A jury of a Philadelphia Common Pleas Court will decide if Gosnell is guilty of seven counts of first-degree murder in the deaths of viable children who were killed after delivery and a count of third-degree murder in the death of a Virginia woman during a 2009 abortion.
Those seven babies were only some of hundreds at least six months into gestation who were killed outside the womb after induced delivery at Gosnell's West Philadelphia clinic, a grand jury reported in 2011. After delivery, Gosnell or another staff member would jab scissors into the back of a baby's neck and cut the spinal cord, according to the grand jury. Gosnell called the killing of these children "snipping."
After four weeks of a trial that may last as long as eight weeks, Baptist Press asked several Southern Baptist ethicists to respond to this question: "What is the lesson that should be learned from Kermit Gosnell's abortion practice and his trial?"
-- Richard Land, president of the Ethics & Religious Liberty Commission (ERLC):
"There are several lessons. First is the Gosnell trial exposes the murderous, ugly face of the killing of viable babies. While this doctor is on trial for murder, it should be noted that legally the only reason he is on trial is he was killing babies who were already born as opposed to fully viable babies who had not yet escaped their mothers' wombs. There is no moral distinction between what he did and what is being done in abortion clinics across America every day. This is the ugly reality of a procedure that has killed over 50 million Americans.
"A second lesson is that this shows the more one falls into the brutalization of human life, the more insensitive to that brutalization one becomes. How else do you explain the doctor's continued brutality and those who assisted him in it?
"The third lesson is the outrageous bias of the American media, which refused to cover the story until shamed into doing so by Fox News and Kirsten Powers' column on the subject. They refused to cover a story of national consequence because it presented the pro-choice position that most of them espouse in such a horrible light. What is being exposed in a Philadelphia courtroom is but a glimpse of what is taking place in abortion chambers across the land."
-- Russell Moore, president-elect of the ERLC and currently dean of the Southern Baptist Theological Seminary School of Theology, as well as an ethics professor:
"The Gosnell trial demonstrates the uneasy American conscience on the question of abortion. The ambient culture is fine to talk of 'choices' and 'procedures' and 'pregnancies,' but averts its eyes when it comes to the reality of blood and bones and screams. What people want to ask in the face of such horror is the ancient question, 'Am I my brother's keeper?'"
-- C. Ben Mitchell, professor of moral philosophy at Union University and biomedical and life issues consultant for the ERLC:
"The Gosnell case reveals in gruesome detail that abortion on demand creates calloused consciences, not just among abortion providers but even in the wider culture. Once a culture permits the killing of its most vulnerable members, devolution into barbarism is not far behind. His clinic was a house of horrors, and the media silence in this case is an egregious symptom of the chilling of human compassion in the name of political ideology."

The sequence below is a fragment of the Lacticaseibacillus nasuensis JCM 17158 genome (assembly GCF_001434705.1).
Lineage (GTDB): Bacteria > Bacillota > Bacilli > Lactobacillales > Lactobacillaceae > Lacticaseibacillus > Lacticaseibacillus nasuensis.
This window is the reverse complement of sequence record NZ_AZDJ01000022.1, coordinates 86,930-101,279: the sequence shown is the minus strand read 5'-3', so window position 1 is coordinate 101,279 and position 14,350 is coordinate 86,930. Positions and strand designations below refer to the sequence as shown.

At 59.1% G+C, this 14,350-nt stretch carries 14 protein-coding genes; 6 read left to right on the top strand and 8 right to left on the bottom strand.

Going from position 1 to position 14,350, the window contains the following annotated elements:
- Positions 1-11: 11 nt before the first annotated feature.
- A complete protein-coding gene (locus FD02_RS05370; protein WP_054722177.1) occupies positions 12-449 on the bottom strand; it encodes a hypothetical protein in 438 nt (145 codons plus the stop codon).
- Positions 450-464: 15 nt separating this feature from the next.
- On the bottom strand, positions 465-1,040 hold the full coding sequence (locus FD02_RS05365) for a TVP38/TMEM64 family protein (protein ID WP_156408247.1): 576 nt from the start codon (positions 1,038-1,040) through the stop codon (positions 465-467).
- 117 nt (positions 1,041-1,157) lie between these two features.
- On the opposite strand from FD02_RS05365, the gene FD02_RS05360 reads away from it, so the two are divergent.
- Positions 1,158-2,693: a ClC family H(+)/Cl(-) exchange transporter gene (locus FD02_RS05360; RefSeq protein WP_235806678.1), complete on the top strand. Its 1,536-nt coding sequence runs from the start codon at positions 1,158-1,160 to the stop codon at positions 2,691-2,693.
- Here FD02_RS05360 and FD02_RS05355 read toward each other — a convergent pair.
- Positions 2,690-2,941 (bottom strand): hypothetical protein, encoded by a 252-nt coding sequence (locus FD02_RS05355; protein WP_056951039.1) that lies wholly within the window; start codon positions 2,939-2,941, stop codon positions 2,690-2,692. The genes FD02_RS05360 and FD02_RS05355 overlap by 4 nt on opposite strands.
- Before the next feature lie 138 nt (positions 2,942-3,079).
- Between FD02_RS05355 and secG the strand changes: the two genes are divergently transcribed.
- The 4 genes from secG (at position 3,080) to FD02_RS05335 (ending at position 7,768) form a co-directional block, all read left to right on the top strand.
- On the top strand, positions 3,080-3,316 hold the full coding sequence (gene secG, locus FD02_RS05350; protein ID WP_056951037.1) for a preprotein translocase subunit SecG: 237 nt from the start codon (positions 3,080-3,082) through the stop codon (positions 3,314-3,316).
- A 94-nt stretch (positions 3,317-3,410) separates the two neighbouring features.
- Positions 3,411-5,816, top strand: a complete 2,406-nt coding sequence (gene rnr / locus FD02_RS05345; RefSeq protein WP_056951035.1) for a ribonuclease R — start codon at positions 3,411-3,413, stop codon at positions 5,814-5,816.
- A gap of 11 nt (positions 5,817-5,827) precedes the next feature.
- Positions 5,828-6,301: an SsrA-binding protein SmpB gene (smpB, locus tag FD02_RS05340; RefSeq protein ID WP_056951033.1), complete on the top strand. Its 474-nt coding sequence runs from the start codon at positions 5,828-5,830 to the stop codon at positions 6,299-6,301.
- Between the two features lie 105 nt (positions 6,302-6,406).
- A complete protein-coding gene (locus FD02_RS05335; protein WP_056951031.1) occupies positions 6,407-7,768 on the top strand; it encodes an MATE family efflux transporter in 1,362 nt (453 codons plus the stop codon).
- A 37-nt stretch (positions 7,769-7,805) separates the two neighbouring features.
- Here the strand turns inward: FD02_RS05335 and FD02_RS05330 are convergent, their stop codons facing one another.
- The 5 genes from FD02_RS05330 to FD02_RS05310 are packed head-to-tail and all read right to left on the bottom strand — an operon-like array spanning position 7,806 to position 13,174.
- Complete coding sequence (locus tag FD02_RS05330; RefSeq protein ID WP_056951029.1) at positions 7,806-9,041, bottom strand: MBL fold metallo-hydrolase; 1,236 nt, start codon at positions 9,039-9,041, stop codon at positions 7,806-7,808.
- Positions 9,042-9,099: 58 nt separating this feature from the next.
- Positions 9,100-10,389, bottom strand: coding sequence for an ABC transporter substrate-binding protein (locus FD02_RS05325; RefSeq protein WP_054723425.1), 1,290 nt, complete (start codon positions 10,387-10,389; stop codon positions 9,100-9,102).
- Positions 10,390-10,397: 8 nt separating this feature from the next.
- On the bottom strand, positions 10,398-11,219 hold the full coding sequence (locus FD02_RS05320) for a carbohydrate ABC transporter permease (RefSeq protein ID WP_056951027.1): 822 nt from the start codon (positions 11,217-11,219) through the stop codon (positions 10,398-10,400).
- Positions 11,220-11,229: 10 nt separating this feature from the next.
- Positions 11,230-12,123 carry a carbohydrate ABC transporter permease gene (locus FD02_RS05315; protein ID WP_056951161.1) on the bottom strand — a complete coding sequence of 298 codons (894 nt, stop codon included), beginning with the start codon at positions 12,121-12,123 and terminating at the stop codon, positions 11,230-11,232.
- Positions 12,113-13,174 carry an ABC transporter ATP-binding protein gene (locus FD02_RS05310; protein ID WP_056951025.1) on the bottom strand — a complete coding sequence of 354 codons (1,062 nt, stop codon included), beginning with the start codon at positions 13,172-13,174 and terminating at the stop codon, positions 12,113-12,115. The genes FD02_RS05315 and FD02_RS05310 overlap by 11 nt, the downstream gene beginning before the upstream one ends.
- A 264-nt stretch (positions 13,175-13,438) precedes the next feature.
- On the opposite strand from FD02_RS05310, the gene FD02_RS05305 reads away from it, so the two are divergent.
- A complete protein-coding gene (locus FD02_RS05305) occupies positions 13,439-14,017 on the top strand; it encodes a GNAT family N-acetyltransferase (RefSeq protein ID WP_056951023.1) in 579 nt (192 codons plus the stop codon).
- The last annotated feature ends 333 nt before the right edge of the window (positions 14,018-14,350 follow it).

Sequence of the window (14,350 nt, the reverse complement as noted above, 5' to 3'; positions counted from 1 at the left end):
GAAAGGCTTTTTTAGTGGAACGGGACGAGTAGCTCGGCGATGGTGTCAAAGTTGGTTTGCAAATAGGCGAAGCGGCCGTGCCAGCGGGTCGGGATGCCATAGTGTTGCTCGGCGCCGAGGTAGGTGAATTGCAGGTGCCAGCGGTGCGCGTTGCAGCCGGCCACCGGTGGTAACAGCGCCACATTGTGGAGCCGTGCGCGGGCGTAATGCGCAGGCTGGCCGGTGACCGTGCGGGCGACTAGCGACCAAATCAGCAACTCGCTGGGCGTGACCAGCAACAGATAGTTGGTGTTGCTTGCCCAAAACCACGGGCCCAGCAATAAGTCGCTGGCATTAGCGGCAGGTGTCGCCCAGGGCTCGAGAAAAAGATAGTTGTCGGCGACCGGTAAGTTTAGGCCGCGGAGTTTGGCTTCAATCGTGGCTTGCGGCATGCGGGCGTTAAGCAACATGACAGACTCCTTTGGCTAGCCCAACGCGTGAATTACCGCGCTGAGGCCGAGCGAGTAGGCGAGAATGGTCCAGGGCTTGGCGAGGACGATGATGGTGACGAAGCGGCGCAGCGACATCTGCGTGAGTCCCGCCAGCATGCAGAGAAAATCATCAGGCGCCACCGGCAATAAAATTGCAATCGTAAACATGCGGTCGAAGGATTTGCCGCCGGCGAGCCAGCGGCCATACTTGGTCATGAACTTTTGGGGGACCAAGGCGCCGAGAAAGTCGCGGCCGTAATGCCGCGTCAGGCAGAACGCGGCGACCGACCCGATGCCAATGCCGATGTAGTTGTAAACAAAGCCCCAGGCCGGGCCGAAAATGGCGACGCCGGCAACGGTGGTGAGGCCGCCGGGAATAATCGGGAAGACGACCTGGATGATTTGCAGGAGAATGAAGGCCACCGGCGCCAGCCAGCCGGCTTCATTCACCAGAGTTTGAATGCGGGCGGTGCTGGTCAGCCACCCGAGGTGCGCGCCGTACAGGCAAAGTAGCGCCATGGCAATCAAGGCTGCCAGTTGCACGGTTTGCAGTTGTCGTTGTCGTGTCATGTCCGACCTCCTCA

-- Steve Lemke, provost and professor of philosophy and ethics at New Orleans Baptist Theological Seminary:
"The atrocities committed by Dr. Kermit Gosnell are sickening. His actions were racist (he treated black and Asian women differently than white women) and misogynous (his horrible medical practices caused physical harm to uncounted women and even caused the death of a couple of women). Most of all, his actions reflect a callous and heartless indifference to the sanctity of human life -- consistently and repeatedly doing late-term abortions by inducing the birth of these children and then beheading them by severing their spines while the babies screamed in pain, and then throwing away their lifeless bodies like trash.
"The lessons that I hope we learn from this tragedy regard the need to counterbalance the power in our culture that the for-profit abortion industry wields in covering up such atrocities as were going on in Gosnell's clinic. First of all, the Pennsylvania governmental and medical authorities who are charged with regulating the abortion industry overlooked these atrocities despite numerous and repeated reports alerting them to the problem. Second, the strange silence of the mainstream media about this trial and the unthinkable barbarity practiced daily in Gosnell's clinic -- a silence so deafening that it smacks of an intentional cover-up -- should lead us to doubt the objectivity in their reporting and to be wary of the liberal agenda that they appear to be promulgating."
"We can always count on the fact that when something immoral is made legal that we will eventually find unimaginable evil carried out. The fact that most of the media has not even reported on this situation shows the coarsening of the media and society as a whole. Such evil must be stopped, or the judgment of God will soon be upon us. The church is at least partially to blame for this state of affairs. We are to be salt and light to the world. That means that we must call sin, sin. It also means that we must tell people about the bad news before we give them the good news. Hell is a real place, and those who do not repent are sure to go there. We must remind lost people that Jesus Christ is the only way to heaven. If we truly have Him, then we will live like it."
Tom Strode is the Washington bureau chief for Baptist Press.
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